Weekly Webzine Wrap-Up (2018-02-17)

Weekly Webzine Wrap-Up image
Original Fiction:

  • On the Occasion of a Burial of Ernest Zach Ulrich” by Mary Kuryla, Strange Horizons, February 12, 2018 (fantasy short story)
  • Got Time?” by Lee Rutty, Cosmic Roots and Eldritch Shores, February 14, 2018 (science fictional short story)
  • Decoy” by Eric Lewis, Nature.  February 14, 2018 (science fiction short story)
  • Penitents” by Rich Larson, Beneath Ceaseless Skies #245, February 15, 2018 (science fantasy short story)
  • Red Dreams” by R. Z. Held, Beneath Ceaseless Skies #245, February 15, 2018 (science fantasy short story)
  • The Last Human Child” by Milo James Fowler, Beneath Ceaseless Skies #245, February 15, 2018 (science fantasy novelette)
  • Such Were the Faces of the Living Creatures” by Josh Pearce, Beneath Ceaseless Skies #245, February 15, 2018 (science fantasy short story)
  • A Coward’s Death” by Rahul Kanakia, Lightspeed #93,  February [15], 2018 (fantasy short story)
  • Artful Intelligence” by G.H. Finn, Diabolical Plots #36B,  February 16, 2018 (fantasy short story)
  • Dísablót” by Alice Godwin, Grievous Angel, February 16, 2018 (short story)
  • A Second Opinion” by Robert Bagnall, Terraform, February 16, 2018 (science fiction short story)

This was an unusually heavy and unappealing week (apologies for all the negativity in this review). In addition to the eleven stories reviewed here, there’s a Wild Cards yarn from the recently deceased Victor Milan up at Tor.com if you’re interested. (I don’t generally knowingly cover shared-world stories.)

For this week’s flash, “Dísablót” is a Grimm-like tale of a fiancee at a ceremony in the woods when things turn dark and is only implicitly and not necessarily fantastic. In “A Second Opinion,” we see a woman visit a couple of Eastern mystics and a tarot reader before visiting a different kind of not-a-doctor. This seems like it wants to draw interesting parallels and contrasts between the biological and non-biological but doesn’t actually seem to do much. Finally, with “Decoy,” Nature gives us futuristic safe crackers after last week’s futuristic grave robbers. This is about the perils of being an early adopter. Aside from excessive deception with the setting, it’s not bad but it’s not all that funny throughout and the rhythm/punchline is specifically off at the end.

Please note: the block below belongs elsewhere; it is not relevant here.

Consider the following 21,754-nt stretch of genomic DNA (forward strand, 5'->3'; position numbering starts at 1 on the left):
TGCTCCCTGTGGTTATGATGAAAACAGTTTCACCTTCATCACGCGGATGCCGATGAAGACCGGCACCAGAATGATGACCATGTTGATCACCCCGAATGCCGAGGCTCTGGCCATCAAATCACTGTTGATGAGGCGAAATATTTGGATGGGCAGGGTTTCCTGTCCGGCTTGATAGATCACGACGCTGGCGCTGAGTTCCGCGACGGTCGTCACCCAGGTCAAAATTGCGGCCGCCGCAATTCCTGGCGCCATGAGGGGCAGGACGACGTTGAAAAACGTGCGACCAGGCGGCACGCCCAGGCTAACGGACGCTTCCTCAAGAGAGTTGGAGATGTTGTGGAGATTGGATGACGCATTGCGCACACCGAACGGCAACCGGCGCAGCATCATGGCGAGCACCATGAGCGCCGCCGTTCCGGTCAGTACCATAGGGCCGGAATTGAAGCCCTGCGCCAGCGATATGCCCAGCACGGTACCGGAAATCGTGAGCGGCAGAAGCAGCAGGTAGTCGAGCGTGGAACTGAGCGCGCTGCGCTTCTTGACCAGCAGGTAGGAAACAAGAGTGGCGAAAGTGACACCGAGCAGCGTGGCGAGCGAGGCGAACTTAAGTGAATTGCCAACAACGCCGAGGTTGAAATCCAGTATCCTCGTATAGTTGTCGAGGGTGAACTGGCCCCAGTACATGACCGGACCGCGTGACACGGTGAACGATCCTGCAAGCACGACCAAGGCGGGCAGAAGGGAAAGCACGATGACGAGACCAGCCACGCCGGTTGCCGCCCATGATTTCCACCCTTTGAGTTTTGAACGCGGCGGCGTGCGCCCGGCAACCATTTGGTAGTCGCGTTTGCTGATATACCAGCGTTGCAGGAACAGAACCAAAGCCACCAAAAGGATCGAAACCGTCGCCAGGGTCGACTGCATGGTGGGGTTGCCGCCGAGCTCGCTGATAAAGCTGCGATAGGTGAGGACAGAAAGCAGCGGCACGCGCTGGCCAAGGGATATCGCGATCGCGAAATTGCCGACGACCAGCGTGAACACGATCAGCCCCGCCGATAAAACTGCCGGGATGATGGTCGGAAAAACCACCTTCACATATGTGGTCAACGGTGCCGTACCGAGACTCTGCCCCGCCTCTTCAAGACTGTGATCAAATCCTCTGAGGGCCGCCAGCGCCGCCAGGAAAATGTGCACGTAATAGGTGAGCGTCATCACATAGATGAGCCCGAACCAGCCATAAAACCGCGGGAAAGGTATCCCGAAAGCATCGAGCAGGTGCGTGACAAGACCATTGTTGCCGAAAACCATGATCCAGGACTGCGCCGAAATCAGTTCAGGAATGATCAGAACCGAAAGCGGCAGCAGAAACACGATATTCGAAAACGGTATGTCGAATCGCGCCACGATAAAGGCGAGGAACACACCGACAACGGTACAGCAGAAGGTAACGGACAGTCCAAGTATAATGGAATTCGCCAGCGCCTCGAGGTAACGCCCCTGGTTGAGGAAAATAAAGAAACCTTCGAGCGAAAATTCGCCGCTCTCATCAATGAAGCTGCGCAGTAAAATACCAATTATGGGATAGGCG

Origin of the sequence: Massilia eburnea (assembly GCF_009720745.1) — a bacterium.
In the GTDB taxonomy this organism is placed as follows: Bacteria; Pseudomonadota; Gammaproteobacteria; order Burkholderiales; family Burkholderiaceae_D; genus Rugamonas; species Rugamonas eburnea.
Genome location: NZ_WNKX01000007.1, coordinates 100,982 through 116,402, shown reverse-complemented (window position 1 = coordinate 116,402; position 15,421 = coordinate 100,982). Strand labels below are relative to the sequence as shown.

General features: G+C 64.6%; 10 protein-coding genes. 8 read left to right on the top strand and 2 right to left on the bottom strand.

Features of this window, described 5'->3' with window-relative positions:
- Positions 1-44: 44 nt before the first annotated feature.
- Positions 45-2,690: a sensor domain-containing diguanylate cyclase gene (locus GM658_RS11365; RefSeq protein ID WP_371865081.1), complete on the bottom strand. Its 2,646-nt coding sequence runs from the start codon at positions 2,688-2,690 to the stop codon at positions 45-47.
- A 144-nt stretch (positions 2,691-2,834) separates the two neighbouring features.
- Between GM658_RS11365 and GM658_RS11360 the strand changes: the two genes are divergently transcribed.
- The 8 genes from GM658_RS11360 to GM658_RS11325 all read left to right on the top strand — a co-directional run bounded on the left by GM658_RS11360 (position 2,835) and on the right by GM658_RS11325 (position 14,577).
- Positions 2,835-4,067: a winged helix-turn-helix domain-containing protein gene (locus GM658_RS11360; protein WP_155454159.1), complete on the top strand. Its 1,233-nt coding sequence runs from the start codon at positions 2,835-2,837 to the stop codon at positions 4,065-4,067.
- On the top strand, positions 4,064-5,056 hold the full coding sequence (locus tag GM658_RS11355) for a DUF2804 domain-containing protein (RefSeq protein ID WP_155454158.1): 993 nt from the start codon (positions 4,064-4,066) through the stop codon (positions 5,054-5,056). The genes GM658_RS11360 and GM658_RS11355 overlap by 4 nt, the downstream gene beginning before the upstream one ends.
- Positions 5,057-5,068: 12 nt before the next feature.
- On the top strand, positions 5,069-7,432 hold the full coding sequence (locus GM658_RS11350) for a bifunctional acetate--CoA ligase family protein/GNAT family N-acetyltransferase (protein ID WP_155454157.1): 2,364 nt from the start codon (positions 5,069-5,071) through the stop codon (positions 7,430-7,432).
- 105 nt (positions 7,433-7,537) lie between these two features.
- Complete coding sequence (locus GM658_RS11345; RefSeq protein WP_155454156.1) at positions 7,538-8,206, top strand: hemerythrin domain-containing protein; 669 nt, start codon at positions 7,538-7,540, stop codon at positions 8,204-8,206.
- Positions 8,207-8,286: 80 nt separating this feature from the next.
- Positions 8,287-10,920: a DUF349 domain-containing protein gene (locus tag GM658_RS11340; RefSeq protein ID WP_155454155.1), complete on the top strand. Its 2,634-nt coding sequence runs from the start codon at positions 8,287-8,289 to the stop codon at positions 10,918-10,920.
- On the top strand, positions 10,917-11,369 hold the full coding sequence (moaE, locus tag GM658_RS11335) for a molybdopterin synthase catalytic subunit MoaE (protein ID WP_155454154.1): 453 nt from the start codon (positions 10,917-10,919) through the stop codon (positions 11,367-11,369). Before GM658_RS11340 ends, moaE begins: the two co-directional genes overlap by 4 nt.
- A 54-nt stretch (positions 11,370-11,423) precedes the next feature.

There are four stories in the 2-5K range (BCS‘ are longer) and two are fairly minor. Minerva Wilde is constructing an “Artful Intelligence” or thinking machine in 1888, provoking the ire of her religious brother, Henry. He gets even more upset when, after his complaints about the thing lacking a soul, first Minerva and then the machine itself see about constructing one. This is a metafictional piece that puts the pun in steampunk but covers familiar ground (which had little cause to become familiar in the first place) and a good chunk of the wordage is taken up by repetitive MACHINE+THOUGHTS. In “Got Time?” a code monkey who’s been ripped off has a chance to strike it rich after all when an alternate version of himself shows up with news of a time machine. But it’s not that simple, of course. The story is helped by the pace of its wild string of events but not by its unoriginal core or the inexplicable appearance of a second character.

I have no idea how to say anything about “On the Occasion of a Burial of Ernest Zach Ulrich.” The first paragraph made me think it might be wonderful. That was a mistaken impression. It turns out to be an overlong, overwritten, and obfuscated slipstream confession of horrible things. Some may find this literary and significant. “A Coward’s Death” is about a dissident dissenting against a kind of Egypto-Roman fantasy empire. The emperor is building a statue to himself, so conscripts all the first-born sons, and one refuses even though it may mean deadly punishment to those around him. Events go downhill from there. The story is certainly striking and initially seems to be doing something good with a brisk, breezy, vulgar tone providing a zesty, darkly comic contrast to some very serious matters but my reaction at the end was, “What are we supposed to do with that?” The story seems like an empty exercise in sadism (or masochism, depending on your point of view) and submission, raising issues and displaying conflicts without pushing through them to any sort of breakthrough. Some may find this profound.